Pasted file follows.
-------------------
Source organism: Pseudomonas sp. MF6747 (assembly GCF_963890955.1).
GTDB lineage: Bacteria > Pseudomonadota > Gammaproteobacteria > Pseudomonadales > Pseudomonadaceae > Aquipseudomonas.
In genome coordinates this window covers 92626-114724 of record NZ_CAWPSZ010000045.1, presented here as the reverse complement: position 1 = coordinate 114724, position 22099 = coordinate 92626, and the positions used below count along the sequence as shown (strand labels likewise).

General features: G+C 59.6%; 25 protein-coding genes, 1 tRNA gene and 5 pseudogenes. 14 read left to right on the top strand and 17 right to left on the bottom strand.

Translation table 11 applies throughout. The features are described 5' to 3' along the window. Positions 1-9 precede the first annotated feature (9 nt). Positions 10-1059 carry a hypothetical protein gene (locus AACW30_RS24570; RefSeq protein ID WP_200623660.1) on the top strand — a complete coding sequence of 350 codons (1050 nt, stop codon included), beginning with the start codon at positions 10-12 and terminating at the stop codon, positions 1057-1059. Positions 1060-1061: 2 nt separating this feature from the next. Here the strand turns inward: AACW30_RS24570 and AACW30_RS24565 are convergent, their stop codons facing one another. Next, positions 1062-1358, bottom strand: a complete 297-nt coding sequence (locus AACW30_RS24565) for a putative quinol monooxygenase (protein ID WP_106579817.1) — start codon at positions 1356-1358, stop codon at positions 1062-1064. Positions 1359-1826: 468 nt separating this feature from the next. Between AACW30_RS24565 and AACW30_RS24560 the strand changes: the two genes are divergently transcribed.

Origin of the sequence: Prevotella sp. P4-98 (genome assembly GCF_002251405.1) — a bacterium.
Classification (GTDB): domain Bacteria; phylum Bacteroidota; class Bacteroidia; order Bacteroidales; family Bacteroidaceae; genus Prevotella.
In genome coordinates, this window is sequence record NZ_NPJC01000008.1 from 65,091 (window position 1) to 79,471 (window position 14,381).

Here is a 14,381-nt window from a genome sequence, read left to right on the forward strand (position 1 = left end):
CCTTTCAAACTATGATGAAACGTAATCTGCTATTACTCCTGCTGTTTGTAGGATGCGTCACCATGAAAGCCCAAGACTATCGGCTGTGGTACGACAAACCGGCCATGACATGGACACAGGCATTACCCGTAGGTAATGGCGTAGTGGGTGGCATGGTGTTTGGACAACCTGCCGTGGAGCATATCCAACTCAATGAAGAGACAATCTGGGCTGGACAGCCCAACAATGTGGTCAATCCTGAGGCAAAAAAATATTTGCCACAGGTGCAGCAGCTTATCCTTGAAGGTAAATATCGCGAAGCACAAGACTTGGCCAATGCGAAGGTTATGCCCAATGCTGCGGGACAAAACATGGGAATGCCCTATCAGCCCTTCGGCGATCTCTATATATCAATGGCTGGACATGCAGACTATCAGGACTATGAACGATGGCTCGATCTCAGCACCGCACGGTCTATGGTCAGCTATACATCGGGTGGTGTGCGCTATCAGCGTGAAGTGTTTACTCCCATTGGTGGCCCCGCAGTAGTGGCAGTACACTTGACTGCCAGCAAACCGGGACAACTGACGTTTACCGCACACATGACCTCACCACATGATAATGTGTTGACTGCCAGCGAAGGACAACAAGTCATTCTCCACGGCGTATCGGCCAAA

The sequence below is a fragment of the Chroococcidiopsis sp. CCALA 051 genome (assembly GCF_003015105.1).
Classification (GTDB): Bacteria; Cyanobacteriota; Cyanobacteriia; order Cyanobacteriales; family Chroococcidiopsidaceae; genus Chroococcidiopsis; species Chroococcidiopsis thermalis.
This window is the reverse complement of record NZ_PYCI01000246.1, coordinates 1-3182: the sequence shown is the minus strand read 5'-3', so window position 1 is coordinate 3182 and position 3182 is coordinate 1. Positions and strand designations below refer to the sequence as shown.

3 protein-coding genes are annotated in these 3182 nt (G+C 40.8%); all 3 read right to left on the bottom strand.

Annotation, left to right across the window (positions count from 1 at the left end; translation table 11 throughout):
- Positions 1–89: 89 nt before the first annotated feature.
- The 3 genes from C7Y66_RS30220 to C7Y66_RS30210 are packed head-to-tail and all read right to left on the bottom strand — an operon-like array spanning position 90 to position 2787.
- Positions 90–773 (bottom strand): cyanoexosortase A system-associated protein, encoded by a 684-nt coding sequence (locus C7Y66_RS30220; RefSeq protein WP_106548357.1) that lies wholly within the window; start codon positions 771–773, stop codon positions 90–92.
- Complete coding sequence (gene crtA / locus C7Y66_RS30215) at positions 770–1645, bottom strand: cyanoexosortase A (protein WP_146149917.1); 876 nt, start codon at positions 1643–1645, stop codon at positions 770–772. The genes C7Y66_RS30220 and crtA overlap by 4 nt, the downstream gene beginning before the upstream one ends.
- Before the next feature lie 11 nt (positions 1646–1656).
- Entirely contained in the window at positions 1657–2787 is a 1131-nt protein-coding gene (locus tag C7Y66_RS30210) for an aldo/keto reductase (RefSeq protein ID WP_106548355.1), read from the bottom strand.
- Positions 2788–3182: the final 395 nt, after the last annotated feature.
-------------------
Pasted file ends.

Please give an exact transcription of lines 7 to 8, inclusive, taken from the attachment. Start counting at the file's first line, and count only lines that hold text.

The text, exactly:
Classification (GTDB): domain Bacteria; phylum Bacteroidota; class Bacteroidia; order Bacteroidales; family Bacteroidaceae; genus Prevotella.
In genome coordinates, this window is sequence record NZ_NPJC01000008.1 from 65,091 (window position 1) to 79,471 (window position 14,381).